These differences could cause our shares to be less attractive to you and other shareholders and could adversely impact the share price.

As a result of increased shareholder approval requirements, we may have less flexibility as a Luxembourg company than as a Bermuda company with respect to certain aspects of capital management.

Under Bermuda law, our directors may issue, without further shareholder approval, any shares authorized in our Memorandum of Association that are not already issued or reserved. Bermuda law also provides substantial flexibility in establishing the terms of preferred shares. In addition, our Board of Directors currently has the right, subject to statutory limitations, to declare and pay dividends on our shares without a

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shareholder vote. Luxembourg law will allow our shareholders to authorize share capital that can be issued by the Board of Directors without further shareholder approval, but this authorization will be limited to the amount fixed in the Articles, and the authorization given to the Board of Directors must be renewed by the shareholders every five years. The renewal requires a general meeting of shareholders deliberating in accordance with the requirements for amendments to the Articles. The increase of capital must be recorded in a notarial instrument, prepared at the request of the Board of Directors, within one month from the end of the subscription period or within three months from the day on which that period commenced. Luxembourg law grants pre-emptive rights to existing shareholders to subscribe for new issuances of shares where such shares are issued for cash. Shareholders will be asked to waive their pre-emption rights in relation to shares to be issued for cash. In addition, after the Redomestication, we will not be able to issue different classes of shares (including preferred shares) unless the shareholders approve them. If shareholders do not approve further extensions of the Board’s ability to issue shares without prior shareholder approval and free from shareholder pre-emption rights, or approve the issuance of different classes of shares, the Company’s capital flexibility could be adversely impacted.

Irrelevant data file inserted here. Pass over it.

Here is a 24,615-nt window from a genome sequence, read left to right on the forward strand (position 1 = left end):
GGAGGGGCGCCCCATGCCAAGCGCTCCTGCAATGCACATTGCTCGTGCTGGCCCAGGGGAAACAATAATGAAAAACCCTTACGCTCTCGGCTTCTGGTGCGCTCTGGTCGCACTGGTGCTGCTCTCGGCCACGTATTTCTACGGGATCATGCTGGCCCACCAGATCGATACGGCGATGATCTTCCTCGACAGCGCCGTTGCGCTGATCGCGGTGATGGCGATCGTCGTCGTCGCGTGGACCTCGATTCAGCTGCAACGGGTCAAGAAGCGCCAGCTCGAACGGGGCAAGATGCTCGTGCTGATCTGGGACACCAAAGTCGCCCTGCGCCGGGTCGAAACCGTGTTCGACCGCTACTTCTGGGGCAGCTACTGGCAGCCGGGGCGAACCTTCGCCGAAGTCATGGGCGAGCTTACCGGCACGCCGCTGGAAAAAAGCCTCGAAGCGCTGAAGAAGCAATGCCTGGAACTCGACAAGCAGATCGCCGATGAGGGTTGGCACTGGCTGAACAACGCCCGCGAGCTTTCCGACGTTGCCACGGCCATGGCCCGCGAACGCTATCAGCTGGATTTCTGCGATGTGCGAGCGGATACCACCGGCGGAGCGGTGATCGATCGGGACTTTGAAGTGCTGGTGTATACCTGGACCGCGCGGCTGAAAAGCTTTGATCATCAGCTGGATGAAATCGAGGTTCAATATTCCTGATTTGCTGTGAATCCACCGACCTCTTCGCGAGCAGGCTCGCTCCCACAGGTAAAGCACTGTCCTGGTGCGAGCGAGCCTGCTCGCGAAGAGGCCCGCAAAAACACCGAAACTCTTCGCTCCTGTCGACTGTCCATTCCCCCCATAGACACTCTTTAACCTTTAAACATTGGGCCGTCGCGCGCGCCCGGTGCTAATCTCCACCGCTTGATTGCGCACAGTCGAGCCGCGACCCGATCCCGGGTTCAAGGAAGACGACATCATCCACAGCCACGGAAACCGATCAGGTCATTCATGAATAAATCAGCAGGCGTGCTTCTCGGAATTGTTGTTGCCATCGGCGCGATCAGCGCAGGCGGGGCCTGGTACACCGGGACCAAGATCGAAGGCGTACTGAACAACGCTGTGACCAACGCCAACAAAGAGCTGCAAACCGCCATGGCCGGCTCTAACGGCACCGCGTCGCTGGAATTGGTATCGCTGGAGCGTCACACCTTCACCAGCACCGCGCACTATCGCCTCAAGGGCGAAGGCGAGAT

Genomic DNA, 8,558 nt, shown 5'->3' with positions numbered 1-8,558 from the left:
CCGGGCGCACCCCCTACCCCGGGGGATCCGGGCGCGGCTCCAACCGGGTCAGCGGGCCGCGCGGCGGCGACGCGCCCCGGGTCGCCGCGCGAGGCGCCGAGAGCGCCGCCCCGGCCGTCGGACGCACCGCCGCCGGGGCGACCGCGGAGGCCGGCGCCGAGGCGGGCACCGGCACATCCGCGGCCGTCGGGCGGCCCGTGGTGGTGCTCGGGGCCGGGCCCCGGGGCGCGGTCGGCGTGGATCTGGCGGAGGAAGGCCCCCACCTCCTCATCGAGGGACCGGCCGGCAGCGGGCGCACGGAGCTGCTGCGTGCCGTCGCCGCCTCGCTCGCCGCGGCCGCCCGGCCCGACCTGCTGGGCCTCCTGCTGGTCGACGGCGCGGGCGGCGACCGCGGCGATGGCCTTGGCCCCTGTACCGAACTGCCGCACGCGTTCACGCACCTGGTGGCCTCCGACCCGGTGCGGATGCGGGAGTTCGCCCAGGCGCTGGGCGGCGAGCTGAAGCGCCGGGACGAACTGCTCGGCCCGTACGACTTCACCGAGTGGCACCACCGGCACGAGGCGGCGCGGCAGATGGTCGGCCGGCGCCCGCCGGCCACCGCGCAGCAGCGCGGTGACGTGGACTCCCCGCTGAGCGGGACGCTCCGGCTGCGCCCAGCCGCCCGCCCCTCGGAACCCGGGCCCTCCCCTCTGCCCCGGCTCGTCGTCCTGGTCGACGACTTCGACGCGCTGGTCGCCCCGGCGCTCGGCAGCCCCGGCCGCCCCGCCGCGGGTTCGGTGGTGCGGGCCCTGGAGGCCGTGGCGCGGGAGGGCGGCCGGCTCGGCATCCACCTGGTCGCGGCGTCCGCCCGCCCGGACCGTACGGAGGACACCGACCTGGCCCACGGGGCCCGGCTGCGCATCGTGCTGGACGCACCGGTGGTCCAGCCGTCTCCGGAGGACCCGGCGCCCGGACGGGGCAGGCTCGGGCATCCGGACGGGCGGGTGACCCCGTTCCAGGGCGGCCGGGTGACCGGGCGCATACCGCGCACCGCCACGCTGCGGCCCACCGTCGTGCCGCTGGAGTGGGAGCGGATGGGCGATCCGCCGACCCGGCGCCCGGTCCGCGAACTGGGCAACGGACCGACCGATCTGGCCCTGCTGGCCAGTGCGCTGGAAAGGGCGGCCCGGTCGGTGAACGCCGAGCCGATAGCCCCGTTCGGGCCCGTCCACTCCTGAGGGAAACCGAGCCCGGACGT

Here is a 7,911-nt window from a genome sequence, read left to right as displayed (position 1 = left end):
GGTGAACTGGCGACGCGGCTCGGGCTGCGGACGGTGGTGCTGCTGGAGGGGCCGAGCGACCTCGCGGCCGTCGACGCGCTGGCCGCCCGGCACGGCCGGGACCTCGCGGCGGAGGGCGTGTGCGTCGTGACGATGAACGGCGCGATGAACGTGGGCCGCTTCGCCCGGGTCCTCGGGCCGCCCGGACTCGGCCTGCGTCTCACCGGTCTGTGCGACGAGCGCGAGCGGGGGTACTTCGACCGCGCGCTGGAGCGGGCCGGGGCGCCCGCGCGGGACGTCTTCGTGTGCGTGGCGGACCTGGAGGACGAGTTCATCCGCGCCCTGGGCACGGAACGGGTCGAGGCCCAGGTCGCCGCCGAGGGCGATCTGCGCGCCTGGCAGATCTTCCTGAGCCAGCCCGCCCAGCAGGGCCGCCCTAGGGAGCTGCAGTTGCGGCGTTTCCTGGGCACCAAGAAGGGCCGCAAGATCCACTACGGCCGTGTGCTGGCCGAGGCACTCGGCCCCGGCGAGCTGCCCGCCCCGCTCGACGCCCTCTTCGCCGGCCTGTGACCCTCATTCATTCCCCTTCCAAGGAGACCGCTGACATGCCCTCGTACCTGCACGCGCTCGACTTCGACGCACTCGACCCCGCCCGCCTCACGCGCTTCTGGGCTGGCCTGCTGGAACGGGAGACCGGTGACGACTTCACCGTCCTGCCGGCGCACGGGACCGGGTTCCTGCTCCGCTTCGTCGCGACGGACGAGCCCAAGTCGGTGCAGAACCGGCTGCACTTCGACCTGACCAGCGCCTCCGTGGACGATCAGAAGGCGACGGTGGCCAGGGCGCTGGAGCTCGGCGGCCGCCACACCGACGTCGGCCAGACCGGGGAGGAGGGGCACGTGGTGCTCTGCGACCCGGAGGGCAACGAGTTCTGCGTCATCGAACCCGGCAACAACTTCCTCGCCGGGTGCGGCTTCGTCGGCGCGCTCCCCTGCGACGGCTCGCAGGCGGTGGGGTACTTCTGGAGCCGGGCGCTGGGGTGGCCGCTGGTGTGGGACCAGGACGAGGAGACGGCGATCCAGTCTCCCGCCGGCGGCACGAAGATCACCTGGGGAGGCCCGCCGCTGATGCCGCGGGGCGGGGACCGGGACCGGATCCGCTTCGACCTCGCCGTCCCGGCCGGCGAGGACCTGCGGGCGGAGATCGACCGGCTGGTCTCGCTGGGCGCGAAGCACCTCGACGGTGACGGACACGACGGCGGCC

Luxembourg law also reserves for approval by shareholders many corporate actions over which our Board of Directors currently has authority under Bermuda law. We cannot assure you that situations will not arise where such flexibility would have provided substantial benefits to our shareholders.

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CAUTIONARY STATEMENT REGARDING FORWARD-LOOKING STATEMENTS

This Proxy Statement, including the documents we incorporate by reference, contains, and the Company may from time to time make, written or oral “forward-looking statements” within the meaning of the U.S. federal securities laws, which are made pursuant to the safe harbor provisions of the Private Securities Litigation Reform Act of 1995. All forward-looking statements rely on a number of assumptions concerning future events and are subject to a number of uncertainties and other factors, many of which are outside the Company’s control that could cause actual results to differ materially from such statements. In particular, statements using words such as “may”, “should”, “estimate”, “expect”, “anticipate”, “intend”, “believe”, “predict”, “potential”, or words of similar import generally involve forward-looking statements.